These arrests are different because, as Ahval Turkish Editor Ergun Babahan pointed out as if completing what Nate Schenkkan said in his tweet that, Turkey has singled out a new group, which could be described as the “Gezi terror organization” which they claim used the Gezi Park Protests to sew chaos in a hierarchical and organized manner. Therefore, they are accused of
‘Attempting to overthrow the Turkish Government or interrupt its activities or that of its representatives wholly or in part using violent force.”
The most important article of the criminal charges filed in 2017 against those who were accused of plotting the July 15th 2016 coup attempt, known as the Akıncı Indictment, explicitly mentions the Gezi Park Protests as ‘actions in preparations for a coup’, masterminded by a group. However, Friday’s arrest were the first to invoke this article.
In addition, if we follow this logic it opens the door to the arrest or detention of potentially any member of the opposition in Turkey.
According to statistics reported at the time, over two million people participated in protests in more than 81 localities in Turkey during the Gezi Park period. Beside them, there were also many who joined or supported the protests via social media, so there may be as many as three million people.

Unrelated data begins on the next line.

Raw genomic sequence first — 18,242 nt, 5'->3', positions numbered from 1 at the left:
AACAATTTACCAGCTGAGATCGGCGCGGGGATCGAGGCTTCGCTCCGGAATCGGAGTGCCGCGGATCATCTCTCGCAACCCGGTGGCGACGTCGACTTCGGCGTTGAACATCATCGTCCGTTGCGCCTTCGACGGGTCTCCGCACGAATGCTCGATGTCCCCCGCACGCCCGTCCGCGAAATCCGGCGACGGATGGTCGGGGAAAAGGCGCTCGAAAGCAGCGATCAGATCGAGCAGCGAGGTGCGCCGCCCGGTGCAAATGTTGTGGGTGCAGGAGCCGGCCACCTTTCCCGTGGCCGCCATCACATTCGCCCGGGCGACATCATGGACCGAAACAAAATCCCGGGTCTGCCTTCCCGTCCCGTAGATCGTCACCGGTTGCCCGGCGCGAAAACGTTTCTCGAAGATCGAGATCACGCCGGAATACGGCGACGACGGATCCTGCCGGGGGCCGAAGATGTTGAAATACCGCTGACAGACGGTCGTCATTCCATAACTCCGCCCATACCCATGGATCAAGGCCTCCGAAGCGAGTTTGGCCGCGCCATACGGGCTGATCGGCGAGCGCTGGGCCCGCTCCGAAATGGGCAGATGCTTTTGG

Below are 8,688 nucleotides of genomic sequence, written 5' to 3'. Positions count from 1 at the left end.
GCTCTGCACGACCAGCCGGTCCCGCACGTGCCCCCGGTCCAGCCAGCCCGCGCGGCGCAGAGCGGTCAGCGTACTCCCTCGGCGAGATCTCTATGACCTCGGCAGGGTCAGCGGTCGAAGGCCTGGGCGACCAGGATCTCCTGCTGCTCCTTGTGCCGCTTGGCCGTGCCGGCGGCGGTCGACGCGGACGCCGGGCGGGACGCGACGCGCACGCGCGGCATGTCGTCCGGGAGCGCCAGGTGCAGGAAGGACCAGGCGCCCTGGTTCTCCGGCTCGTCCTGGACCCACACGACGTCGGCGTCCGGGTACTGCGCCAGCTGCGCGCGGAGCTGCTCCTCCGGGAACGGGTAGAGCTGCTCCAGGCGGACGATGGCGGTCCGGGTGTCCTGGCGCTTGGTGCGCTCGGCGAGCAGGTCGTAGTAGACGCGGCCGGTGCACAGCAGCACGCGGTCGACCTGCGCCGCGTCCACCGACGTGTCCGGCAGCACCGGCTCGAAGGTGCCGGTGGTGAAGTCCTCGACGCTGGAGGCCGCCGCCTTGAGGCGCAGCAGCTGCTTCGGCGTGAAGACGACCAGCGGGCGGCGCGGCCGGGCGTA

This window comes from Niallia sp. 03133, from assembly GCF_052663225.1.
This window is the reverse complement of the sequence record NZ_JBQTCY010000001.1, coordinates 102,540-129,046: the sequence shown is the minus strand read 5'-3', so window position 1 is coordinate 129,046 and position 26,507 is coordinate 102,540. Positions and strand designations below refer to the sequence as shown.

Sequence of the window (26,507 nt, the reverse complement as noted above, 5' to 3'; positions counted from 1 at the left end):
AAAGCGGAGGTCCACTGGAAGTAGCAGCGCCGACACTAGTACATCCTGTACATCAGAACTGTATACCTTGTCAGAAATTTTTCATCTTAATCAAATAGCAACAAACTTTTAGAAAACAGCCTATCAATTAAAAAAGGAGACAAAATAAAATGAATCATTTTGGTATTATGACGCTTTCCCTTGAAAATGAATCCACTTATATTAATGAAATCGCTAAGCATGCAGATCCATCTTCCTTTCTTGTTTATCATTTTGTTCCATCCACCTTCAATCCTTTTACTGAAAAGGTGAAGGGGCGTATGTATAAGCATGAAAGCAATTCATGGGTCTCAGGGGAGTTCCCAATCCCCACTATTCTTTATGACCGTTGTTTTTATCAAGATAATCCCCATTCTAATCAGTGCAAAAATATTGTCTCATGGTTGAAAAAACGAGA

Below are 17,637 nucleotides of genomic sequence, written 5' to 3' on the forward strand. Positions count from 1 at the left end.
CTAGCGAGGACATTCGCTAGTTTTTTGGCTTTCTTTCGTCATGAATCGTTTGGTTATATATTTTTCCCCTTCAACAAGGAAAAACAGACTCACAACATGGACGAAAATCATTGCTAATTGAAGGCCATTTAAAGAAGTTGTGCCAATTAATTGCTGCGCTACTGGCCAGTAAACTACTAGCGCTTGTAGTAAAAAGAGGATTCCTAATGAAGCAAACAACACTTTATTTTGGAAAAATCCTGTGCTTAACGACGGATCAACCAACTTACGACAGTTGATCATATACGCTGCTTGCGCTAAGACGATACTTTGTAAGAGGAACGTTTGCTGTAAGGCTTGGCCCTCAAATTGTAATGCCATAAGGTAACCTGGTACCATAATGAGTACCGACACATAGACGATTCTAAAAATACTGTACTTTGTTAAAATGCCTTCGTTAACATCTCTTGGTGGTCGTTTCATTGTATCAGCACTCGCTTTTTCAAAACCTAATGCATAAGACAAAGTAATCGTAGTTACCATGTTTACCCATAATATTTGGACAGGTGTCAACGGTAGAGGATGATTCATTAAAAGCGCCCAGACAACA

In other words, there is a real possibility that we may see many more mornings like the morning of Friday, November 16 where many more Gezi protesters or supporters have their doors knocked down and end up under arrest. Of course, it wouldn’t be reasonable to arrest three million citizens, but those who, like today, have connections to important civil society leaders or successful academics may see themselves targeted.
With the theory that the Gezi Protests lead to the coup attempt, the ruling Justice and Development Party (AKP) has opened the door to arresting as many opposition figures as they see fit. Instead of arrests limited to those who did something like sign a petition demanding peace (like the famous Academics for Peace), by declaring Gezi to be a terrorist organization they can potentially arrest or apply pressure to any of the academics or civil society leaders in 2018 who attended the Gezi Park Protests in 2013 in any of the 81 localities.
Despite all of this, hours after the arrest none of the major opposition parties had reacted even though they know that the segments of society which made up the protesters also make up an important part of their base.